Roddick on 2009 Wimbledon final: "Roger Federer and I like Bambi and the hunter"

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Roddick on 2009 Wimbledon final: "Roger Federer and I like Bambi and the hunter"

Andy Roddick will still remember the epic final of Wimbledon 2009, when he lost after five exciting and grueling sets against Roger Federer. About the final, former American champions told an interesting anecdote. Before that match Federer had 14 Slams, like Pete Sampras.

Winning that final he became the most titled player in the Slam, so it was a very awaited challenge. The American said: "The Royal Box, in terms of the status of the former players who were there to witness Roger's record, made me feel like the guy who was trying to shoot Bambi that day!

Come out and see that Pete Sampras he's there, and you know he's there because he and Roger both have 14 Grand Slam titles. You definitely feel the weight of the moment." But Roddick didn't give much to see that he was disheartened by the wasted opportunity: "If you are lucky as a tennis player, you have that moment when you go to any Starbucks and people want to know more.

This is my Starbucks game. they are neither the US Open nor the number one year in the world."

Roddick talked about his retirement

Andy also unveiled the genesis of his distinctive hit, the service. For years responding to his joke has been everyone's nightmare on the ATP Tou: "I was training in high school with Mardy Fish and he was winning me.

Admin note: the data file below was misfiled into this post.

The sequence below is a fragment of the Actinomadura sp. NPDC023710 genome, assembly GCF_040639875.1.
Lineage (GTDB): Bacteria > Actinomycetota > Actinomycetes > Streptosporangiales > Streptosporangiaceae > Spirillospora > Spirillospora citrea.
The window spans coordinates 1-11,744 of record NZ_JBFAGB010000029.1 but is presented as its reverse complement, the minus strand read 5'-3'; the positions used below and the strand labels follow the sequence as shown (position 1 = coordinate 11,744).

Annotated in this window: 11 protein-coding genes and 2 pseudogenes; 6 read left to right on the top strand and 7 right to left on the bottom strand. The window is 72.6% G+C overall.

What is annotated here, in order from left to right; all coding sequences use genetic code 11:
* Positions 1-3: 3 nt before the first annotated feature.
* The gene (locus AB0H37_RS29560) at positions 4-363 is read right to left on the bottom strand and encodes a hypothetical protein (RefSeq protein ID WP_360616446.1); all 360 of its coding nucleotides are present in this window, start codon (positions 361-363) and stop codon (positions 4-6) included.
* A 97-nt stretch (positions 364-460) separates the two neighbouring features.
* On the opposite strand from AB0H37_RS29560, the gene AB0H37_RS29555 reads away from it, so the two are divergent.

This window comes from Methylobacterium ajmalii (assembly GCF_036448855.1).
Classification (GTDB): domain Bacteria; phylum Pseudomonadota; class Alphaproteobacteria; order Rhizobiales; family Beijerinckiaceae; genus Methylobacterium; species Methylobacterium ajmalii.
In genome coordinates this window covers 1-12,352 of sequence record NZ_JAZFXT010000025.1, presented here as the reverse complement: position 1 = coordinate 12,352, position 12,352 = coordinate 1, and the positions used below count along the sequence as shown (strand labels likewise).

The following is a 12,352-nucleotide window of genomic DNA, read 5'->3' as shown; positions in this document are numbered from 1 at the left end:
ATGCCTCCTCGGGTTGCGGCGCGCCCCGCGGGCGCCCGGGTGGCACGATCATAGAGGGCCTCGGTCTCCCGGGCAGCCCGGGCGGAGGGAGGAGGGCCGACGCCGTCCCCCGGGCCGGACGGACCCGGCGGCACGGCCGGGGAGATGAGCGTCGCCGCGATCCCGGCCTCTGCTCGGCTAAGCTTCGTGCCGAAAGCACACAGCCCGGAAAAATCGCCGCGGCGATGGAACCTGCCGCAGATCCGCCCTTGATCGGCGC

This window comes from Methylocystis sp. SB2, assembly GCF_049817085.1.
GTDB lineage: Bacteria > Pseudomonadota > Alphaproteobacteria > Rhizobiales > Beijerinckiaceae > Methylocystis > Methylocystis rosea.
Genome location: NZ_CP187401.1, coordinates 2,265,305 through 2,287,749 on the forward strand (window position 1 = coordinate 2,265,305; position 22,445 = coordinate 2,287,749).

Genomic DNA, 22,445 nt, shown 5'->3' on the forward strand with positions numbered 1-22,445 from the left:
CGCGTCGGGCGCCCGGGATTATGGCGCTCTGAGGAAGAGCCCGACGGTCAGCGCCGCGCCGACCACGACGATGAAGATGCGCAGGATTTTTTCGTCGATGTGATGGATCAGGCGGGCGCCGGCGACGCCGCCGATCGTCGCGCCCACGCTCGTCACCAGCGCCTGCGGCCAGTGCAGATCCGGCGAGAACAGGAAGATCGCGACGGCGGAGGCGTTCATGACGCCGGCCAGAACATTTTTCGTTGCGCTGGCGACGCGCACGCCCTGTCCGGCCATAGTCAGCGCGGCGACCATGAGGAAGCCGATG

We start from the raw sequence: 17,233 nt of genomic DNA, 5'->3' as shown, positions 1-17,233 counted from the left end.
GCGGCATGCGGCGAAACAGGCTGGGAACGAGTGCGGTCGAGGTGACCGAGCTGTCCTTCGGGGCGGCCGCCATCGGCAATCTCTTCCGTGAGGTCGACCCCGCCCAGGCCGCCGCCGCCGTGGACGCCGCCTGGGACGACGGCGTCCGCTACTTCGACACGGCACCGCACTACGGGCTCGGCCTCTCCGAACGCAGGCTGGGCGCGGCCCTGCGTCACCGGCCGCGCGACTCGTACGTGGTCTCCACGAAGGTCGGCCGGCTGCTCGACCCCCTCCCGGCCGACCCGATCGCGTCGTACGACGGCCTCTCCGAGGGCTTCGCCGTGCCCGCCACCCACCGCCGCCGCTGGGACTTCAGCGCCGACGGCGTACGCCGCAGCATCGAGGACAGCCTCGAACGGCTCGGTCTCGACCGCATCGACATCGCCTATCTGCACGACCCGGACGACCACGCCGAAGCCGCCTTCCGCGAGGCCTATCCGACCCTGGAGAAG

I got a bit stiff, so I made this little half move and the service came in Then the next one came in pretty strong and that's how it started. It wasn't intentional, I wasn't trying to be creative or innovative. I was angry and it happened in a kind of anger."

About his 30-year-old retitement, Roddick said, "When I got injured and was told to be out for six weeks, I always tried to come back after three or four. Take for example the precedent that Roger and Rafa created, that is returning to play only when fully recovered and in shape, looking for the peak of performance in certain periods.

They put on the blinders and decide what is best for them. I was probably a little too unsure of my abilities to sit in sidestep and try to plan well. I think I would have been able to play a little more if I had given myself some training pace and been a little smarter in programming."

In 2017 Roddick got into Newport's Hall of Fame: "When you retire, everyone who orbited around your tennis goes to the next stage, whether it's the family or some of them who remain on the Tour. Having had an excuse to bring everyone together, having a beer and playing ping-pong the night before with everyone who helped me along the way is probably one of my favorite memories."